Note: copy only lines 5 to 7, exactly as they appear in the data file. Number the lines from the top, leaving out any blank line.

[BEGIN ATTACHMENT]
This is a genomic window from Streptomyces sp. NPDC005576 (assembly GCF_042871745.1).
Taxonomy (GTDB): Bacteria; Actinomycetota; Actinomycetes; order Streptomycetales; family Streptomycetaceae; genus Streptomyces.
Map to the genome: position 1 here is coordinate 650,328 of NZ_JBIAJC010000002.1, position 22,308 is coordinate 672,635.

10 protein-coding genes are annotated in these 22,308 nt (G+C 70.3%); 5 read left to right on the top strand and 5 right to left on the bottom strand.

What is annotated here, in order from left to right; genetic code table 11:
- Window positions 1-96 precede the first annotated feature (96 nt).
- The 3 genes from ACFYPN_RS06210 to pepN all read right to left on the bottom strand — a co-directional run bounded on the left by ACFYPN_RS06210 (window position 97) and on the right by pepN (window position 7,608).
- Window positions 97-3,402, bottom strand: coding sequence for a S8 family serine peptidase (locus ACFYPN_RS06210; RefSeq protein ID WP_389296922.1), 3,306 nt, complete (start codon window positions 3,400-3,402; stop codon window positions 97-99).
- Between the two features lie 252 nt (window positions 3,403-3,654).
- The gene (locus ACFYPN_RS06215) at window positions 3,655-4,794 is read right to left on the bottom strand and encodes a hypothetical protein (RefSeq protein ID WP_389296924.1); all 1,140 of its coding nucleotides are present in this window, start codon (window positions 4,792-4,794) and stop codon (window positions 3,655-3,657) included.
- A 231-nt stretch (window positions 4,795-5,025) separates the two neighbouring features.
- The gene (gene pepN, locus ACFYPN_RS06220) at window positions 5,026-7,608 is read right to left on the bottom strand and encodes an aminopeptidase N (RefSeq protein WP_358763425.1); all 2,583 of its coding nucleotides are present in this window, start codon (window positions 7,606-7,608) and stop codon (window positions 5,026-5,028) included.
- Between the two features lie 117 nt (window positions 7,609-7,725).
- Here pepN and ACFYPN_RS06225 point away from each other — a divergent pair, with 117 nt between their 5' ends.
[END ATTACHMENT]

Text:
What is annotated here, in order from left to right; genetic code table 11:
- Window positions 1-96 precede the first annotated feature (96 nt).
- The 3 genes from ACFYPN_RS06210 to pepN all read right to left on the bottom strand — a co-directional run bounded on the left by ACFYPN_RS06210 (window position 97) and on the right by pepN (window position 7,608).